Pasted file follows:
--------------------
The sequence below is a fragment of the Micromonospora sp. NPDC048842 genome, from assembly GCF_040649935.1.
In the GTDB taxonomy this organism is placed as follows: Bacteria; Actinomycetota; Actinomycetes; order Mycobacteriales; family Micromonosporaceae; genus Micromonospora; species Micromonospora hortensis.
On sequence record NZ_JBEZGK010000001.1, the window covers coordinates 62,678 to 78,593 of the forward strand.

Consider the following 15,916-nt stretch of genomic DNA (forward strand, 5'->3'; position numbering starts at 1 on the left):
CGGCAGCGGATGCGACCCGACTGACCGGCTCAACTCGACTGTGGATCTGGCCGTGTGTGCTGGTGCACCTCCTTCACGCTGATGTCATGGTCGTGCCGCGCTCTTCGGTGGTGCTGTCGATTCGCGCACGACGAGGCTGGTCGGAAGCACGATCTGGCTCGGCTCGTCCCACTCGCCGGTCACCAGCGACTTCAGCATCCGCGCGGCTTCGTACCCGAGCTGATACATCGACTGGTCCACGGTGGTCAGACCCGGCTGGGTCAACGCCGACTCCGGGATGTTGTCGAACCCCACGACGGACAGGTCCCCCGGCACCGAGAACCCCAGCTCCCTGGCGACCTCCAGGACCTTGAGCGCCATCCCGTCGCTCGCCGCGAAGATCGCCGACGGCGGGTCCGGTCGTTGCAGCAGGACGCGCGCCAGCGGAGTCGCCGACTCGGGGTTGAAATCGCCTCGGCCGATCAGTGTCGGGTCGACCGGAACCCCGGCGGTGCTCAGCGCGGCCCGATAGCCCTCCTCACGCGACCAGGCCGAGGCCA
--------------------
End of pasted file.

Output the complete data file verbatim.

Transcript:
The sequence below is a fragment of the Micromonospora sp. NPDC048842 genome, from assembly GCF_040649935.1.
In the GTDB taxonomy this organism is placed as follows: Bacteria; Actinomycetota; Actinomycetes; order Mycobacteriales; family Micromonosporaceae; genus Micromonospora; species Micromonospora hortensis.
On sequence record NZ_JBEZGK010000001.1, the window covers coordinates 62,678 to 78,593 of the forward strand.

Consider the following 15,916-nt stretch of genomic DNA (forward strand, 5'->3'; position numbering starts at 1 on the left):
CGGCAGCGGATGCGACCCGACTGACCGGCTCAACTCGACTGTGGATCTGGCCGTGTGTGCTGGTGCACCTCCTTCACGCTGATGTCATGGTCGTGCCGCGCTCTTCGGTGGTGCTGTCGATTCGCGCACGACGAGGCTGGTCGGAAGCACGATCTGGCTCGGCTCGTCCCACTCGCCGGTCACCAGCGACTTCAGCATCCGCGCGGCTTCGTACCCGAGCTGATACATCGACTGGTCCACGGTGGTCAGACCCGGCTGGGTCAACGCCGACTCCGGGATGTTGTCGAACCCCACGACGGACAGGTCCCCCGGCACCGAGAACCCCAGCTCCCTGGCGACCTCCAGGACCTTGAGCGCCATCCCGTCGCTCGCCGCGAAGATCGCCGACGGCGGGTCCGGTCGTTGCAGCAGGACGCGCGCCAGCGGAGTCGCCGACTCGGGGTTGAAATCGCCTCGGCCGATCAGTGTCGGGTCGACCGGAACCCCGGCGGTGCTCAGCGCGGCCCGATAGCCCTCCTCACGCGACCAGGCCGAGGCCA